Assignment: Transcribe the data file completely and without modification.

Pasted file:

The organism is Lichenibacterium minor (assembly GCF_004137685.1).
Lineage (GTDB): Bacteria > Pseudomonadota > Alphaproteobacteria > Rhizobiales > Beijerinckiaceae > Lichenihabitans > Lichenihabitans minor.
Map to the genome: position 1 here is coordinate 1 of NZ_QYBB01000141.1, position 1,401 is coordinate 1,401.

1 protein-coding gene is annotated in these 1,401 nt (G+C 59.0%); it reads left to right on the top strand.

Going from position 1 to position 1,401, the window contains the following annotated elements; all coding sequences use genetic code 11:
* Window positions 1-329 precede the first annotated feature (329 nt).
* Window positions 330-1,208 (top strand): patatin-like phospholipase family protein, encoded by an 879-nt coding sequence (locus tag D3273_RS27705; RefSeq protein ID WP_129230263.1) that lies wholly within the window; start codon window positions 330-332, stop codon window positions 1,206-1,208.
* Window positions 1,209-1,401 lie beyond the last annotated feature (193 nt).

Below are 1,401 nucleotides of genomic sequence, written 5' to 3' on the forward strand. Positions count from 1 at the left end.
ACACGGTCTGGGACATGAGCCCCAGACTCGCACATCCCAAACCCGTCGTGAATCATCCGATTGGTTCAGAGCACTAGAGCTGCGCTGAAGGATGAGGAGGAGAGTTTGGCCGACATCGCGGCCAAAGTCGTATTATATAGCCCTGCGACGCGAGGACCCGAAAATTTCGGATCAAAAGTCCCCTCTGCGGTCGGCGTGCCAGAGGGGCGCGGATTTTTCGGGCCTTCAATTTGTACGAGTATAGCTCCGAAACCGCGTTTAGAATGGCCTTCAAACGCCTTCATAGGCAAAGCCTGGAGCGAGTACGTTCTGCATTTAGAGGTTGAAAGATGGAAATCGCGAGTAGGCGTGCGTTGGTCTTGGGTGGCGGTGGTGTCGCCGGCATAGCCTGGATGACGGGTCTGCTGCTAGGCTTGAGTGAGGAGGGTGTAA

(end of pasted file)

The organism is Lichenibacterium minor (assembly GCF_004137685.1).
Lineage (GTDB): Bacteria > Pseudomonadota > Alphaproteobacteria > Rhizobiales > Beijerinckiaceae > Lichenihabitans > Lichenihabitans minor.
Map to the genome: position 1 here is coordinate 1 of NZ_QYBB01000141.1, position 1,401 is coordinate 1,401.

1 protein-coding gene is annotated in these 1,401 nt (G+C 59.0%); it reads left to right on the top strand.

Going from position 1 to position 1,401, the window contains the following annotated elements; all coding sequences use genetic code 11:
* Window positions 1-329 precede the first annotated feature (329 nt).
* Window positions 330-1,208 (top strand): patatin-like phospholipase family protein, encoded by an 879-nt coding sequence (locus tag D3273_RS27705; RefSeq protein ID WP_129230263.1) that lies wholly within the window; start codon window positions 330-332, stop codon window positions 1,206-1,208.
* Window positions 1,209-1,401 lie beyond the last annotated feature (193 nt).

Below are 1,401 nucleotides of genomic sequence, written 5' to 3' on the forward strand. Positions count from 1 at the left end.
ACACGGTCTGGGACATGAGCCCCAGACTCGCACATCCCAAACCCGTCGTGAATCATCCGATTGGTTCAGAGCACTAGAGCTGCGCTGAAGGATGAGGAGGAGAGTTTGGCCGACATCGCGGCCAAAGTCGTATTATATAGCCCTGCGACGCGAGGACCCGAAAATTTCGGATCAAAAGTCCCCTCTGCGGTCGGCGTGCCAGAGGGGCGCGGATTTTTCGGGCCTTCAATTTGTACGAGTATAGCTCCGAAACCGCGTTTAGAATGGCCTTCAAACGCCTTCATAGGCAAAGCCTGGAGCGAGTACGTTCTGCATTTAGAGGTTGAAAGATGGAAATCGCGAGTAGGCGTGCGTTGGTCTTGGGTGGCGGTGGTGTCGCCGGCATAGCCTGGATGACGGGTCTGCTGCTAGGCTTGAGTGAGGAGGGTGTAA